None of them was exactly an advert for interbreeding, but in a highly competitive field the kaiser edged it as the most damaged of the three. He was born with a paralysed arm and his ascent to power was like a Shakespearean tragedy rewritten by Freud. He had sexual fantasies about his mother and held a murderous hatred for his uncle (Edward VII), presented himself as a Wagnerian warrior but loved flower arranging and jewellery design.
While George V and Nicolas II were close, Wilhelm felt isolated and under-appreciated. It would be crass to suggest, as the documentary came close to doing, that this led to Germany's war with Britain and Russia. But he obviously did nothing to stem the growth of German militarism.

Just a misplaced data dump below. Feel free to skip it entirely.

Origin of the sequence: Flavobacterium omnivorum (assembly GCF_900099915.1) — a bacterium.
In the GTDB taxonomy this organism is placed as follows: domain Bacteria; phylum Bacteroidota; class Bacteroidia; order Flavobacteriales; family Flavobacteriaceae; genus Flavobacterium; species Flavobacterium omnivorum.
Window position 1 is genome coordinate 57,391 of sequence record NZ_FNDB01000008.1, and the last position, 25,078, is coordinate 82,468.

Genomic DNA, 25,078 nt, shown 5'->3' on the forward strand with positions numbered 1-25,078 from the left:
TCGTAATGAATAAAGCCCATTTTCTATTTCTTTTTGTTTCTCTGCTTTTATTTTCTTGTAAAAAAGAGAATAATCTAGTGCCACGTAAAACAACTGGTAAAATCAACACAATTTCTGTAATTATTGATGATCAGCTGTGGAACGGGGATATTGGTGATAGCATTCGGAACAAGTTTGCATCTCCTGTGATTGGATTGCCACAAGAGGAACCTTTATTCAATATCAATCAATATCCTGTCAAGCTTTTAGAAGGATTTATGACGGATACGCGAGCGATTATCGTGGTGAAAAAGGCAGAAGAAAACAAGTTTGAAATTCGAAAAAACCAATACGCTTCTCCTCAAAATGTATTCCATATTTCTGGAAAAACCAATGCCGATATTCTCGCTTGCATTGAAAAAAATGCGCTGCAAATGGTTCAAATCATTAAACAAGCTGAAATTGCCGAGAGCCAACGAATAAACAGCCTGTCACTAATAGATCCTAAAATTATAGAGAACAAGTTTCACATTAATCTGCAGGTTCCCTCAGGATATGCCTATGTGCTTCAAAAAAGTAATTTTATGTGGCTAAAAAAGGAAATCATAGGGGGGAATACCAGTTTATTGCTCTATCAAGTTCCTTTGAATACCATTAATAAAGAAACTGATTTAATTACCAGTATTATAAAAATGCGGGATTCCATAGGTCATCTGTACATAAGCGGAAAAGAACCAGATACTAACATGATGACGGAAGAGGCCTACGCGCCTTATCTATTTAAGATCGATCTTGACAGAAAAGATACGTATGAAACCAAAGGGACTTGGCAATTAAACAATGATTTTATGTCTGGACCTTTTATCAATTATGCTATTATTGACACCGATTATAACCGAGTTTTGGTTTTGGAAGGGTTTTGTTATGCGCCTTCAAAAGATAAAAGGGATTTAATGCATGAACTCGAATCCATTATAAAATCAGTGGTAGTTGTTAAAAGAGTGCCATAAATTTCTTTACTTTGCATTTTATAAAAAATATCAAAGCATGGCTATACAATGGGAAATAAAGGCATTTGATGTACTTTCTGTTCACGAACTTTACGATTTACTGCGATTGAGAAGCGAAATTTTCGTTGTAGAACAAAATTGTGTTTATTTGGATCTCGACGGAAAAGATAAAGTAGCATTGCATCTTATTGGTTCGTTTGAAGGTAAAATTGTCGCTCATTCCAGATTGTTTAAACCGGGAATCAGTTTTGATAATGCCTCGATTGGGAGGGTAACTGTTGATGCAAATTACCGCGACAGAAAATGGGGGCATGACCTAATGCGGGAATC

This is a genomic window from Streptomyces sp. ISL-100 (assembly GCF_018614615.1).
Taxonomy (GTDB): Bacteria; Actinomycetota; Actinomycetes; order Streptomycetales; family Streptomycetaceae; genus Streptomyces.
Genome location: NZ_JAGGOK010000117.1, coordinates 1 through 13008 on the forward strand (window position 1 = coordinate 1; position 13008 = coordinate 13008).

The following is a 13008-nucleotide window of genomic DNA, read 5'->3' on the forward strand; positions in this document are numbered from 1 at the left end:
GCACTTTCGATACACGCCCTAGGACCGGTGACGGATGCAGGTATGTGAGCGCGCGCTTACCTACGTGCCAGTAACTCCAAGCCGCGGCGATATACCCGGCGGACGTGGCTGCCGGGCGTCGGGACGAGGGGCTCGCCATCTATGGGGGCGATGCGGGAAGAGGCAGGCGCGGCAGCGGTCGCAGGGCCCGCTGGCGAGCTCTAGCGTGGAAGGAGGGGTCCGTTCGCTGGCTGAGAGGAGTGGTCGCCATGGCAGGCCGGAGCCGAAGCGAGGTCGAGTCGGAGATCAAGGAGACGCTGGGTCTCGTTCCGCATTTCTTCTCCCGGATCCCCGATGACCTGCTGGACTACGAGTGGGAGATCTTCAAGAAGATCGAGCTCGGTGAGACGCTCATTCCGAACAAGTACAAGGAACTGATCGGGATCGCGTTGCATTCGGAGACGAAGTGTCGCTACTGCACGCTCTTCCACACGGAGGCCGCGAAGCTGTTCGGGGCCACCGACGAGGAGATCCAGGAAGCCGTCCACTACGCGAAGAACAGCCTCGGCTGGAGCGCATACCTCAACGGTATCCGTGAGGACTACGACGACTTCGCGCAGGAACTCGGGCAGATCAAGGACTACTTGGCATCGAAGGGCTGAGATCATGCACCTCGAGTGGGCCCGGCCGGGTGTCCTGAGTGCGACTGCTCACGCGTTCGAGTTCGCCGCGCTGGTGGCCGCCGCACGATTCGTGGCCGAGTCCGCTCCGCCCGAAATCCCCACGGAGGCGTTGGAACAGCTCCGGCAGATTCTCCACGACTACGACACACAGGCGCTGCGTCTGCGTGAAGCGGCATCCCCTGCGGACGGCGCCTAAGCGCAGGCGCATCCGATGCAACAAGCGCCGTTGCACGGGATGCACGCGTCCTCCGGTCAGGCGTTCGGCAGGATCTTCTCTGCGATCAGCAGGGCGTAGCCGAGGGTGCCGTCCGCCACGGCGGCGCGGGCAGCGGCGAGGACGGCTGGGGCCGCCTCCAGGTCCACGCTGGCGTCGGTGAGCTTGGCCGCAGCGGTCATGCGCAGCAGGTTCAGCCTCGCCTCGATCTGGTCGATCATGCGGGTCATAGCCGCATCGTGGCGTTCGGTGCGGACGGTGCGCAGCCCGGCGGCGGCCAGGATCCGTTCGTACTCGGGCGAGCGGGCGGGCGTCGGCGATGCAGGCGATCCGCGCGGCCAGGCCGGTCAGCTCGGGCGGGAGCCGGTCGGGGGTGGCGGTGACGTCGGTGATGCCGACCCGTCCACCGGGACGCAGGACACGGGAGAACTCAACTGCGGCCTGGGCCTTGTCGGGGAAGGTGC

It seems extraordinary that 10 million soldiers went to their deaths fighting for nations with these clowns as their figureheads. A fitting epitaph to this extended nightmare of a family is that when Nicolas II was overthrown in the Russian revolution he was offered asylum in the UK. But his loving cousin intervened to prevent it. When the Romanovs were killed by the Bolsheviks, George V let Lloyd George take the blame.
Worse than having a royal for a cousin is having a writer for a son or a husband. That seemed to be Alan Yentob's contention in a Culture Show special on Hanif Kureishi. "Writers are trouble, Alan," Kureishi drawled. What the film never established was whether in his case the trouble was worth it. But perhaps Kureishi was the wrong person to ask.